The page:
My journey towards recovery taught me that I could only fully & wholeheartedly recover from my mental illness when I stopped letting it define me.
For two years, I lived & breathed my eating disorder.
I worshipped & loved it so hard that I couldn’t imagine or picture my life without it. Without it, I was lifeless. I did everything & anything to commit to it.
I starved, cried & hibernated.
I weighed myself incessantly & body checked.
I skipped events & opportunities with loved ones.
I followed a rigid meal schedule & I never diverted from it.
I brought my safe foods with me on trips.
I cried again.
I fainted & I went to bed with heart palpitations not knowing if I’d wake up the next morning.
I wore clothes I could swim in to conceal my bony frame.
I weighed my food down to the last spinach leaf & I counted my cherry tomatoes.
I found any & every excuse to move, even though I had no energy to do so.
I did all those things & engaged in those behaviours because I let my eating disorder define me so much that it became who I was. It became my whole life…
Scary, eh? The one thing that became my whole life also did everything in its power to take my life away.
That’s how complex mental illnesses are: you’ll love them so hard that nothing else in life will matter, but they’ll hurt you & make you suffer so much they’ll kill you.
Events, schedule mishaps, appointments, work, meetings & anything that got in the way of my behaviours & commitment to ED triggered anxiety attacks & made me feel like I was betraying the only thing I found comfort in. So, I continued to commit to it & to slowly self-destruct in an effort to avoid the anxiety. A vicious cycle.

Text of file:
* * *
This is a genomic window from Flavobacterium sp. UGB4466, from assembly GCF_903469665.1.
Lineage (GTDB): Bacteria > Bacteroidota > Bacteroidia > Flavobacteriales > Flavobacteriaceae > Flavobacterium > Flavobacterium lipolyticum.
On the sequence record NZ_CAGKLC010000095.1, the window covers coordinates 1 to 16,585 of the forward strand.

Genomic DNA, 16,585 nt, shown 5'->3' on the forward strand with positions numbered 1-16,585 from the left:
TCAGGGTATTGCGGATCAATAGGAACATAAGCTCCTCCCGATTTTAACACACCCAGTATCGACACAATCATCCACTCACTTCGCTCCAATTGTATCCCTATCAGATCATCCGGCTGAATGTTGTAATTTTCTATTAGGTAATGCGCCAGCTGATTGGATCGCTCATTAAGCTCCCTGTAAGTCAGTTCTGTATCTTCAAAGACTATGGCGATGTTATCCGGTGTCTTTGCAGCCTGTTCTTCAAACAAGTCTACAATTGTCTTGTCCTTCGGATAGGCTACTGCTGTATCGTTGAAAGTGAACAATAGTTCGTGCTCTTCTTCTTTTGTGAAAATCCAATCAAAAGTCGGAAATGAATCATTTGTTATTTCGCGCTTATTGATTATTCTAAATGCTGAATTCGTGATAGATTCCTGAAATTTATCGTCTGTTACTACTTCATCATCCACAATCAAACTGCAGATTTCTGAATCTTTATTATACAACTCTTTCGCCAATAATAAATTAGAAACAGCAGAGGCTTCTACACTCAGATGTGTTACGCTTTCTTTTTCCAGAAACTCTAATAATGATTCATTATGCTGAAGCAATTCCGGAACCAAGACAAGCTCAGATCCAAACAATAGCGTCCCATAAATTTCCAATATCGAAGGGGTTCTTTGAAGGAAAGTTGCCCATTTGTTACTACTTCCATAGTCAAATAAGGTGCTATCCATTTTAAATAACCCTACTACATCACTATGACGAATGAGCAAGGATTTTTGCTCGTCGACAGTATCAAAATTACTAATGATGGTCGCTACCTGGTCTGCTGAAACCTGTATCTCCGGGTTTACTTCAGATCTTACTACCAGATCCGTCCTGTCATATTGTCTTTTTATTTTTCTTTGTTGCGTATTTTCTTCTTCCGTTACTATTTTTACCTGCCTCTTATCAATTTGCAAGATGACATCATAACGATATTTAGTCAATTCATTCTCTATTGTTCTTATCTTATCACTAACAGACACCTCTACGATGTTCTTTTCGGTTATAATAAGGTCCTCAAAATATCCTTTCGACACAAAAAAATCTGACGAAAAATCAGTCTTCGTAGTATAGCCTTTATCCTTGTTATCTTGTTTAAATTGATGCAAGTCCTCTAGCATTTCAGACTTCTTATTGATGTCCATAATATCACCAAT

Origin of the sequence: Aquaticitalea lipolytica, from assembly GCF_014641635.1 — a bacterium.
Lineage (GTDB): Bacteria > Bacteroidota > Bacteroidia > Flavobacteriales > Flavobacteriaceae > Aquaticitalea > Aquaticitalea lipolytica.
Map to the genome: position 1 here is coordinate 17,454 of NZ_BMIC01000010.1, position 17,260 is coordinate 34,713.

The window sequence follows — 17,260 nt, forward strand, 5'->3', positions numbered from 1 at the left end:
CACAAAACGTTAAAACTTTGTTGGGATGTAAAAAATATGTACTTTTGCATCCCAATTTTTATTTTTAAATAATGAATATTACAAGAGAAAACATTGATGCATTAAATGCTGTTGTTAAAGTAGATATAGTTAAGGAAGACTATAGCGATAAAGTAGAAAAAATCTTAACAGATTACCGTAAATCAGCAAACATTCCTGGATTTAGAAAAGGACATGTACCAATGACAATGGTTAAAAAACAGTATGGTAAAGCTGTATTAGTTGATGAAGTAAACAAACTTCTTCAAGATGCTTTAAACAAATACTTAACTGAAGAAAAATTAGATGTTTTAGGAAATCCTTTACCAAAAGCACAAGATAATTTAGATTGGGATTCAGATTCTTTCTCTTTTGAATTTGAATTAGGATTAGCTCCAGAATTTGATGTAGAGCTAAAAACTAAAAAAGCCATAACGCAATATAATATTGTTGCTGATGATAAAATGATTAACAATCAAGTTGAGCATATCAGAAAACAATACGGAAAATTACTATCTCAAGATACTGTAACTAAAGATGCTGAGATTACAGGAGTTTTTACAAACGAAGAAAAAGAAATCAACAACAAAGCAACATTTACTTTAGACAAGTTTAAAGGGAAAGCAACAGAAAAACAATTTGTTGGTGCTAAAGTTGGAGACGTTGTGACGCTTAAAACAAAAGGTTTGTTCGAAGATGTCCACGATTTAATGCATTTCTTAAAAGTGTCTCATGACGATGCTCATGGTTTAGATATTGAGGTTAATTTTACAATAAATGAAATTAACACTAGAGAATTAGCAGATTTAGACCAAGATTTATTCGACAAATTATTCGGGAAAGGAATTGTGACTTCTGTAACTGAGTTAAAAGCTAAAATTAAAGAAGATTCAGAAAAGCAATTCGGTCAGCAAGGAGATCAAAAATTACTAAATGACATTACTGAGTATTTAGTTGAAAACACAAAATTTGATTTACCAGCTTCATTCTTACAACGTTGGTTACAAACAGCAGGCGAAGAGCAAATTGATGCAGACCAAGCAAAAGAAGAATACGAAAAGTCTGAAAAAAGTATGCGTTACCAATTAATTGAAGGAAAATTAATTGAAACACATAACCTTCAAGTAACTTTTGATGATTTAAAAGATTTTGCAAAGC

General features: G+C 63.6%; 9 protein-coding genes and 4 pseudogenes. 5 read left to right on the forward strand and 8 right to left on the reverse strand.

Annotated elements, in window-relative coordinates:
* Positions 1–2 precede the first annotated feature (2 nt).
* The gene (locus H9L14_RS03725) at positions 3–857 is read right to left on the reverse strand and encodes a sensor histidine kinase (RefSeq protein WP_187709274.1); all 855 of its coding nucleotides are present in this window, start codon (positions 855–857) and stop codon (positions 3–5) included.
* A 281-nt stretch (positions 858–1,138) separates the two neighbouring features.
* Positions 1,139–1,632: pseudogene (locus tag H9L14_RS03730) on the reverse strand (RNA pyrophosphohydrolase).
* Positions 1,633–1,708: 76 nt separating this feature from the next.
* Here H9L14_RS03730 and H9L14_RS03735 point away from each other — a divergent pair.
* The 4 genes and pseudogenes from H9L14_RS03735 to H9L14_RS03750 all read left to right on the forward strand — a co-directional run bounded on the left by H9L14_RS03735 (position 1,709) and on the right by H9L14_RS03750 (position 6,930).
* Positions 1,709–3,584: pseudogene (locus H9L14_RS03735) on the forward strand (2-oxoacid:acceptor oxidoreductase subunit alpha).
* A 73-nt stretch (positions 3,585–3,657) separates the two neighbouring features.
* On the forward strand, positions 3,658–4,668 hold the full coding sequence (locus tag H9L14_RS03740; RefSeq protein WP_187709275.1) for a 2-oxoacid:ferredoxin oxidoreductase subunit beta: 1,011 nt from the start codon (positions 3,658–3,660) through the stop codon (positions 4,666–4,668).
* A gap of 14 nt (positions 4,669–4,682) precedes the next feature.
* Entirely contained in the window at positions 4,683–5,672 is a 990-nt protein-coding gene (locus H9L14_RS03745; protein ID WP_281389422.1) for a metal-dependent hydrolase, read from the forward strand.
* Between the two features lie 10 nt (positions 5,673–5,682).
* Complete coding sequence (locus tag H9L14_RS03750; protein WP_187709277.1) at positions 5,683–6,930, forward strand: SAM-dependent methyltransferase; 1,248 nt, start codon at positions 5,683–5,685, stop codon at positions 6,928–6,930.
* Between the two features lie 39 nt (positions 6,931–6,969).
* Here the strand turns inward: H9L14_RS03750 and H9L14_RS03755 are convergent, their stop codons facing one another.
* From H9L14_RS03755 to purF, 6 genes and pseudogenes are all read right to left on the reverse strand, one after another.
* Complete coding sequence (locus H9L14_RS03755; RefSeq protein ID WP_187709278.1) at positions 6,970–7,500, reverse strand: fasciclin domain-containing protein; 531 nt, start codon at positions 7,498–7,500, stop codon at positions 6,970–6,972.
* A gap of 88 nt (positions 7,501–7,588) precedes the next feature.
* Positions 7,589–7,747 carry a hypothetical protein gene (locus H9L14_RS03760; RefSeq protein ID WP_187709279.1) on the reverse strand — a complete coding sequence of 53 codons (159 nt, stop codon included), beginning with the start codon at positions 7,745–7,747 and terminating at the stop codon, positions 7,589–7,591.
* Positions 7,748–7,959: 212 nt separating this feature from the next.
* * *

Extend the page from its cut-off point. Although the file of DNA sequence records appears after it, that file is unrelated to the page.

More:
Then it hit me.
I was a 26-year old girl, with an entire life ahead of me & a beautiful future to build, but a force more powerful than me was building it for me.
I fought with every bone in my body to build the RIGHT future for myself, but only once I realized that I AM NOT ANOREXIA & I AM NOT ANXIETY. I’m a girl who suffered & struggled. But those struggles & that suffering aren’t WHO I AM.
When I finally dissociated myself from them, I learned that my hardship was a blessing in disguise. It served as an opportunity for me to grow & build mental strength but also to share my story with the world in hopes that I can inspire just one person.